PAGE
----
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        • Anonymous says:

          Stop repeating nonsense. Thousands of expatriates have gone through government schools. Even today there are hundreds of foreign children in attendance.

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      • Anonymous says:

        Your question reminds me of a Canadian newspaper in 1988. One day the headlines blared “Canadian sprinter sets new world record”. Three days later the headlines in the same paper read “Jamaican-born sprinter fails drug test”.

        Once we give them status they are one of us. If committing certain crimes is reason to revoke status then by all means do so, but until that is done they are ours.

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        • Anonymous says:

          Especially if they were born here or moved here as kids. But for some people you are not Caymanian unless you are multi generational, and even then not if you have any Jamaican ancestry.

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    • Anonymous says:

      Actually it is more the fault of no parents!!!
      FREE BIRTH CONTROL.

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  4. Anonymous says:

    Protection or none, it would have happened sooner or later unless he was moved to another country. Cayman is simply too small.

    The root cause in this instance is actually a product of crap families and sub-standard educational attainment. The victim left school barely able to read or write; he was never going to be a productive member of society with the options available to him. This is the net result as he gravitated to like-minded individuals. It’s all very sad.

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  5. Anonymous says:

    While we continue to vote violent thugs and criminals into parliament we will never change this slide into violent thuggery. We’re not just tolerating stupidity and criminality we are celebrating and rewarding it.

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  6. Anonymous says:

    Why no witness protection?

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  7. Anonymous says:

    Remember when McBeater said there were no gangs in Cayman. Maybe that was before his infamous bobo list status grants?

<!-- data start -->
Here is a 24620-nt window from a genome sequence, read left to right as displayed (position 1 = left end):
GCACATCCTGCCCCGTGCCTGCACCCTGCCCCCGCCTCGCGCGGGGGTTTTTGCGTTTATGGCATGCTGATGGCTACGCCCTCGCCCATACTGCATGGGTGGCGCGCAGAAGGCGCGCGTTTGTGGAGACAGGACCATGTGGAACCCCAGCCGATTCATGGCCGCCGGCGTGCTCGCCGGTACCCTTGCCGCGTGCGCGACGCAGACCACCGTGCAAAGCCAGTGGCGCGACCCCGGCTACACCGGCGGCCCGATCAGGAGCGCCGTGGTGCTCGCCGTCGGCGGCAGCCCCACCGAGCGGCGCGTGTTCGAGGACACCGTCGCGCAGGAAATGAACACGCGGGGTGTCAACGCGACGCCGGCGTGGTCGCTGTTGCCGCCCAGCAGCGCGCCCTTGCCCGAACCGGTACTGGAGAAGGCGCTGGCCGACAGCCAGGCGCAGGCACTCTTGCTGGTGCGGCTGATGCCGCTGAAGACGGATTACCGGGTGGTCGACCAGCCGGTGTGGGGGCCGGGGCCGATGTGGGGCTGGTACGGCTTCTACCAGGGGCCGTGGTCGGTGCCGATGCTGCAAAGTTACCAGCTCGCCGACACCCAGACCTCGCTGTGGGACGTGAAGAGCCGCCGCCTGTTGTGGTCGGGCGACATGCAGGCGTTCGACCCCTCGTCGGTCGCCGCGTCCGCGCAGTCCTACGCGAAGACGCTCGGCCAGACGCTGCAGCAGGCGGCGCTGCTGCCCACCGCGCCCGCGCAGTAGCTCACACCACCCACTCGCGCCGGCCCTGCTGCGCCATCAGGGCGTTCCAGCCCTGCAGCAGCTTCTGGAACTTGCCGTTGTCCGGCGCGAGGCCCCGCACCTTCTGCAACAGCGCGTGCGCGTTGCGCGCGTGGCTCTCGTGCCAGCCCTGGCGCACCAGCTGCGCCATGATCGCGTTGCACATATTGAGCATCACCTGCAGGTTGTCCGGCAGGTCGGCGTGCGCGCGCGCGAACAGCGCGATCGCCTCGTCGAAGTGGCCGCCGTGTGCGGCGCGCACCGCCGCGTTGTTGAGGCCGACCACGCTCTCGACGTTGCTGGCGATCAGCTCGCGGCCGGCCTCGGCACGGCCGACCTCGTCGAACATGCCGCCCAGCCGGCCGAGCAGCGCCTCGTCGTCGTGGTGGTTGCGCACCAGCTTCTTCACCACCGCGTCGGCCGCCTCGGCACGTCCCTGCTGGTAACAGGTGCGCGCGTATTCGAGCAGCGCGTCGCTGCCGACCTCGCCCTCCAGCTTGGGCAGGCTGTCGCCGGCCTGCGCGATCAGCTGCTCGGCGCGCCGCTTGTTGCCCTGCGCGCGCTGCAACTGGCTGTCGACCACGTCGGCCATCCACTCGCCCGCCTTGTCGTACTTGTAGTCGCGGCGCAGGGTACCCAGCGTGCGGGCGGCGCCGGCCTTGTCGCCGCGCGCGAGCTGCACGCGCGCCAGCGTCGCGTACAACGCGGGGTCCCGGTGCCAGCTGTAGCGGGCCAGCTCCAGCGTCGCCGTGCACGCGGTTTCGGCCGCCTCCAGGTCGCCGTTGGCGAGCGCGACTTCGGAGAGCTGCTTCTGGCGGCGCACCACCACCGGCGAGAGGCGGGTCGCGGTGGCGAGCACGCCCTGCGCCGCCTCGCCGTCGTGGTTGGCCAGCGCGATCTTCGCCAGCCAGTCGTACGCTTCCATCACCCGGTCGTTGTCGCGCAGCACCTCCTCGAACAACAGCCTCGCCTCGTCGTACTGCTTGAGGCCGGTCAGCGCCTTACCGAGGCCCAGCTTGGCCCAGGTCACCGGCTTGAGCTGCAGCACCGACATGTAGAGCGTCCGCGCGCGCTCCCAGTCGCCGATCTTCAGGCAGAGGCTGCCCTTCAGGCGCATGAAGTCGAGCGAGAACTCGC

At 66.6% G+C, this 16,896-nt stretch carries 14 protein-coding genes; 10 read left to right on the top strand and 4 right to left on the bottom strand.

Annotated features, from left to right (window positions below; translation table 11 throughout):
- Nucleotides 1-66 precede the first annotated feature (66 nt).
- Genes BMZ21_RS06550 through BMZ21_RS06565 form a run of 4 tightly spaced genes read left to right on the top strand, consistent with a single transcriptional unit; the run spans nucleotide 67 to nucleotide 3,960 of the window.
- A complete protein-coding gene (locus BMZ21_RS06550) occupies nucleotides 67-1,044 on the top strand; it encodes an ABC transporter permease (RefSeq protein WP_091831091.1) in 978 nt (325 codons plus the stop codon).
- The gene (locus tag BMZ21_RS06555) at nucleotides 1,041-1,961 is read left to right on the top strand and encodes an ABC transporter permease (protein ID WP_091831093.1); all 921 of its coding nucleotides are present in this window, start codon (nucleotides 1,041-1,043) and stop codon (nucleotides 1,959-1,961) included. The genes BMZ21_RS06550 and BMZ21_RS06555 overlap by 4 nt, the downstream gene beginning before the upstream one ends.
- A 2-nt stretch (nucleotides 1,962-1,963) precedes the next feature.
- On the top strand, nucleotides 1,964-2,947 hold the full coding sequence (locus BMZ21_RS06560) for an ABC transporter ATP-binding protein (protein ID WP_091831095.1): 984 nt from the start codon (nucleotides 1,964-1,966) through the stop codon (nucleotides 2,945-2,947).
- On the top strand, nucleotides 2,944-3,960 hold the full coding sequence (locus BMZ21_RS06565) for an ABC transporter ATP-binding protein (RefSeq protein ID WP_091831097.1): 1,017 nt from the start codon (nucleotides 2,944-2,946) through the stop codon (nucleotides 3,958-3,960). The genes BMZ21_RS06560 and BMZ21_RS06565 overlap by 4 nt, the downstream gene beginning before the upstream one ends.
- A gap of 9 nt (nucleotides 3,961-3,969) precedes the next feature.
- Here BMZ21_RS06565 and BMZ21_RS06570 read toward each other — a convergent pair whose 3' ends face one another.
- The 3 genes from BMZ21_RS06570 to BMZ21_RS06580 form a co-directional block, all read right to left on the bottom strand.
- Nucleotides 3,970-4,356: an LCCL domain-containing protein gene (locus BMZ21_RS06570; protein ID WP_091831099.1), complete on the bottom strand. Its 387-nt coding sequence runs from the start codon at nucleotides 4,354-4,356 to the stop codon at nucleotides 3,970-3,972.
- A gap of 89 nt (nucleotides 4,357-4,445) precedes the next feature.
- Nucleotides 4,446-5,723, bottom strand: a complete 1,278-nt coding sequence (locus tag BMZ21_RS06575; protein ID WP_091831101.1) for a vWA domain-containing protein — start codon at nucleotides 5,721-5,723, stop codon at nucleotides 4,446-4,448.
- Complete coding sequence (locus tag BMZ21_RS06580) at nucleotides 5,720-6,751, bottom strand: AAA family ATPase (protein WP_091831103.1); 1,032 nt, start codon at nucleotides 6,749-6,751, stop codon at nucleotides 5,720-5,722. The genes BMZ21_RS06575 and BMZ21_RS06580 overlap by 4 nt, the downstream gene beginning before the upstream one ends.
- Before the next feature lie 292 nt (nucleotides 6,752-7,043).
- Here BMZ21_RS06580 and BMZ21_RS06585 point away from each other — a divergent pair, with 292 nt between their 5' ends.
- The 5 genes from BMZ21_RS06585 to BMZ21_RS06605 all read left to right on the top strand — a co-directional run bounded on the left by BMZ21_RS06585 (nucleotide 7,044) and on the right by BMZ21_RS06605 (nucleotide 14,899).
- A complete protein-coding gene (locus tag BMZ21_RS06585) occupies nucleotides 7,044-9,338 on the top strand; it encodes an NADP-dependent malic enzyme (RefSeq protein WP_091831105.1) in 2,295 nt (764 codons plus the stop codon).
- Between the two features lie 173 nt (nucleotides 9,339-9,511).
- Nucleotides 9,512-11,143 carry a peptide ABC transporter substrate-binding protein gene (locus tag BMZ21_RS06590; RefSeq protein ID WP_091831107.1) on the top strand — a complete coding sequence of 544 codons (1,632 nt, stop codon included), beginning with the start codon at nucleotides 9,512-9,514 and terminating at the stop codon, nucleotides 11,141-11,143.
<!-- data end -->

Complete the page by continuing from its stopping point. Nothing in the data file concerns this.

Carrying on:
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    • Anonymous says:

      That was Truman.

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    • anonymous says:

      Roots troll again bruh

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    • Anonymous says:

      If we had stopped it then, we wouldn’t be where we are at. They still are in denial, we have a very high crime rate here and sooner than later the world will know, and we won’t be considered “the safest little Island”, which we haven’t been for a very long time

  8. Anonymous says:

    The Jamaica Constabulary Force recently sniffed-out 8 of their trusted officers that were found to have been embedded members of the Ranko Gang, responsible for spates of 17 robberies, murders, abductions in Clarendon, Manchester, St Elizabeth, St Catherine, St Mary, Trelawny, Kingston, St Andrew and St James. Similar violence patterns to what RCIPS are calling related gang-led events here.

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  9. Anonymous says:

    Live by the sword. Die by the sword.

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  10. Anonymous says:

    Guess who are also known to police? The leaders of our domestic gangs, their criminal specialties, and their intra-district spheres of influence. It is curious that the RCIPS don’t interfere, surveil, or make arrests, even when they know who and where they are. How can it not be deliberate. #whoshotFrank

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    • Anonymous says:

      Am I missing something??? He was a WITNESS and the crown’s witness at that…no protection and now shot dead..so yea sure, people are going to come forward…I don’t think so. This is on the RCIPS…piss poor police department. Anywhere else “a witness” to murders should be protected…what a joke!!

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      • Anonymous says:

        He wasn’t a witness to a murder, was he? It says a home invasion, but I wasn’t here in 2017.

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      • Anonymous says: